BBC accused of ‘cover-up’ after showing Boris Johnson footage from 2016 instead of Remembrance Sunday gaffe

Harry Cockburn
Boris Johnson laying a wreath at the Cenotaph in 2016. The footage was broadcast in place of BBC footage from Sunday, during which the prime minister laid a wreath upside down at the monument: BBC/Screengrab

The BBC has been criticised after broadcasting archive footage of Boris Johnson laying a wreath on Remembrance Sunday in 2016 instead of showing this year’s ceremony, during which the prime minister laid the flower arrangement upside down at the foot of the Cenotaph.

The corporation was accused of “covering up” Mr Johnson’s blunder when it broadcast the 2016 footage on BBC Breakfast on Monday morning in news coverage of Sunday’s commemorative event.

The mistake caused conspiracy theories to form among social media commentators, who suggested the swap was deliberate, and done to spare the prime minister’s blushes as the election approaches.

The BBC apologised, and insisted the old clip was broadcast purely by mistake.

In a statement, the programme said: “This morning on the programme we incorrectly used footage from a Remembrance Day service that was not filmed yesterday.

“This was a production mistake and we apologise for the error.”

The executive editor of BBC Breakfast, Richard Frediani, offered more detail.

He wrote on Twitter: “To explain the production error on @BBCBreakfast, the footage of Remembrance Sunday 2016 was among archive restored at 0403am on Sunday to preview the service. It was used in error today. Claims it was combined with 2019 footage this morning are wholly incorrect.”

Rob Burley, the editor of BBC’s live political programmes including The Andrew Marr Show, The Andrew Neil Show, and Politics Live, suggested “small errors” occur when a production team has been working through the night.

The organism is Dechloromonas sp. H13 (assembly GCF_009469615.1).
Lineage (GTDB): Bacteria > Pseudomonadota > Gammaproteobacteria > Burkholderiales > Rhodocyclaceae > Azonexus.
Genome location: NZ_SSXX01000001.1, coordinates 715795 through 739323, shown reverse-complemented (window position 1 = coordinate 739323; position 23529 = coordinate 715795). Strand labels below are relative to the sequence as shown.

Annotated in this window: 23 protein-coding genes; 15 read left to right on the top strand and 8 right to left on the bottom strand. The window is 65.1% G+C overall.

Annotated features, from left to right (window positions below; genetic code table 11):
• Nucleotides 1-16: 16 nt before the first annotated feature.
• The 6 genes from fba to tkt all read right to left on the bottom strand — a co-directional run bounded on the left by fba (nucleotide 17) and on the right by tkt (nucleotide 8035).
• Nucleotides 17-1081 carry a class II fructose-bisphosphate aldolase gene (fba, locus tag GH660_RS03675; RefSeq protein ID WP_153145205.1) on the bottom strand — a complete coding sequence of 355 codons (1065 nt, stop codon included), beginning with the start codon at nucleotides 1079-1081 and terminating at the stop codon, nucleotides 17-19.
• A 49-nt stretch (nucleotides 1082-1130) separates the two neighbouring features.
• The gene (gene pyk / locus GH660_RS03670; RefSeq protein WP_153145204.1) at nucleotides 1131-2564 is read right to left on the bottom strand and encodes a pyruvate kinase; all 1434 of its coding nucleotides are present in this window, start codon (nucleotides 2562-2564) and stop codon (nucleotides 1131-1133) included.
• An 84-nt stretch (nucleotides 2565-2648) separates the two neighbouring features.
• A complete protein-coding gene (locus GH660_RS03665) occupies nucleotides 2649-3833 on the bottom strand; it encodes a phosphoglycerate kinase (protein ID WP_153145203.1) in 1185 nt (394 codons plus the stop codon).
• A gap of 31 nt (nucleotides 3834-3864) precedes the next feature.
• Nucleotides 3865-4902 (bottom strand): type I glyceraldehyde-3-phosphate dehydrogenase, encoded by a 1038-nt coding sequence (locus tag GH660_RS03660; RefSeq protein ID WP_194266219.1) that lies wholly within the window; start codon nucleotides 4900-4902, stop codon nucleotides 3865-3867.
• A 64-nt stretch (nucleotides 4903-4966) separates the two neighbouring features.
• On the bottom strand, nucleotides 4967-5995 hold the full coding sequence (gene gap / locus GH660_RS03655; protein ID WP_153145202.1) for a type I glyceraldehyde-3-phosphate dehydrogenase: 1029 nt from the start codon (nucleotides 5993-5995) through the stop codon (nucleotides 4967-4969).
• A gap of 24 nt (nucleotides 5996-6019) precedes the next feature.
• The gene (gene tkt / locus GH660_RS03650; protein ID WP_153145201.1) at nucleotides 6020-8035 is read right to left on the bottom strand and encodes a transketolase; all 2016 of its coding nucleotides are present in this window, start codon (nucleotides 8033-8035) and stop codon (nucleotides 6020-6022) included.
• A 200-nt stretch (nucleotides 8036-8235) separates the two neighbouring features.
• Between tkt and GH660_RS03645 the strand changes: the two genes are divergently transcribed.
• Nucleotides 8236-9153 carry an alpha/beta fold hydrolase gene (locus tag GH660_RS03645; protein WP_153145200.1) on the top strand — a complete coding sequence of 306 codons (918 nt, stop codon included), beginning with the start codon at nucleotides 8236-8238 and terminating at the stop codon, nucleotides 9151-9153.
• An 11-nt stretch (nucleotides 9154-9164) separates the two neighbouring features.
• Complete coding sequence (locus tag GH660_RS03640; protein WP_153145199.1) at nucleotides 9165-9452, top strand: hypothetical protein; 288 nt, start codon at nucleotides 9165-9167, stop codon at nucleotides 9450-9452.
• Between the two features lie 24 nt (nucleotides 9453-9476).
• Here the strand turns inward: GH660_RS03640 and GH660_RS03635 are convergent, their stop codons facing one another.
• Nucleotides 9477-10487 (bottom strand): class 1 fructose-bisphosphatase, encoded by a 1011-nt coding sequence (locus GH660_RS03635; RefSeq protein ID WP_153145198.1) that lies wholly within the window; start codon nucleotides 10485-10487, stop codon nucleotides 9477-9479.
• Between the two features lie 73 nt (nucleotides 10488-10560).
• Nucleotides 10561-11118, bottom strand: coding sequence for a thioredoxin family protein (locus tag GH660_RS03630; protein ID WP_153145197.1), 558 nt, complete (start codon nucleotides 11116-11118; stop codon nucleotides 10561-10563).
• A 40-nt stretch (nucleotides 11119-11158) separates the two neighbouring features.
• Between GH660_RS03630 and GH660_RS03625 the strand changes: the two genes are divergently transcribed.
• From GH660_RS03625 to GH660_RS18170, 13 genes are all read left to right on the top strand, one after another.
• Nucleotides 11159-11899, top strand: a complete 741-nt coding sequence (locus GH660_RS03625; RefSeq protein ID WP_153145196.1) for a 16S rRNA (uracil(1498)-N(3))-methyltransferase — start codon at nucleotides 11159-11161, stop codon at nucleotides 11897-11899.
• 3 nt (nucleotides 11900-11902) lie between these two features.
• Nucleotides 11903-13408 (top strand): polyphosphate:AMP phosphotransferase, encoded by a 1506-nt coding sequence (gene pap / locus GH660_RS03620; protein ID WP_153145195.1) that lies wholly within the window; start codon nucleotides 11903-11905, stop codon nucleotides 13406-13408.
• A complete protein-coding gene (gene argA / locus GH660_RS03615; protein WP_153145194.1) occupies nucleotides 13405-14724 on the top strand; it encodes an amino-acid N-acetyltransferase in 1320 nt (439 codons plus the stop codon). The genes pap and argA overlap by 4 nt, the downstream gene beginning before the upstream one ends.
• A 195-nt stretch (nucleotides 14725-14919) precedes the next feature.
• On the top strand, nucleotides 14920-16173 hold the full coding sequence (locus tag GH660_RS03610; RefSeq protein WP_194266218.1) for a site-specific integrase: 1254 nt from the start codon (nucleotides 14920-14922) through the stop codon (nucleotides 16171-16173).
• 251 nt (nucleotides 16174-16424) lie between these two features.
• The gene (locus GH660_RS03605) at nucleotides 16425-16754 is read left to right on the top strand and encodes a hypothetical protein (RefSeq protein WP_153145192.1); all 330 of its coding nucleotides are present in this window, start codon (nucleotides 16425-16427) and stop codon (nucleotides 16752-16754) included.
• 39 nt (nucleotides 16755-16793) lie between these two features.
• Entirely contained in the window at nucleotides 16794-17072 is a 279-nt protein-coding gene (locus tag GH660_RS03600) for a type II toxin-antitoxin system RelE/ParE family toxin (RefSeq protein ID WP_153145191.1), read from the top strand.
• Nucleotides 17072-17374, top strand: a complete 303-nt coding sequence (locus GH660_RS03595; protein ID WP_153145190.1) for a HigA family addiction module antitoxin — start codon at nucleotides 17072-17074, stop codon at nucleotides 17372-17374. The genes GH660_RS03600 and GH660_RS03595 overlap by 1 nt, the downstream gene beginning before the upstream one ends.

He tweeted: “Conspiracy theories flying about this. Truth is less exciting: a production error. My only insight from a year working on the show 10 years ago is that sometimes when a team has been up all night small errors can occur. It’s a gruelling job, an amazing team & they’ve apologised.”

But the excuse offered appeared not to convince everyone, especially critics who took to Twitter to claim the corporation acted to cast the prime minister in a better light. Scores accused the BBC of a “cover-up”.

Julie Barton wrote: “Having worked at the BBC for a number of years, I can assure you it’s difficult to make this ‘mistake’. Archive footage would be in a completely different place to footage from Sunday’s activities. Excuse doesn’t wash.”

And Mike Galsworthy, a pro-EU campaigner, wrote: “People are rightly angry over this.

“Given how controversial Johnson’s appearance was yesterday (and BBC showing live footage yesterday), it is highly unlikely that no-one in production noticed an error.”

Others said they were filing complaints to the BBC.

A spokesperson for the corporation reiterated its explanation and apology in its earlier statement when contacted by The Independent.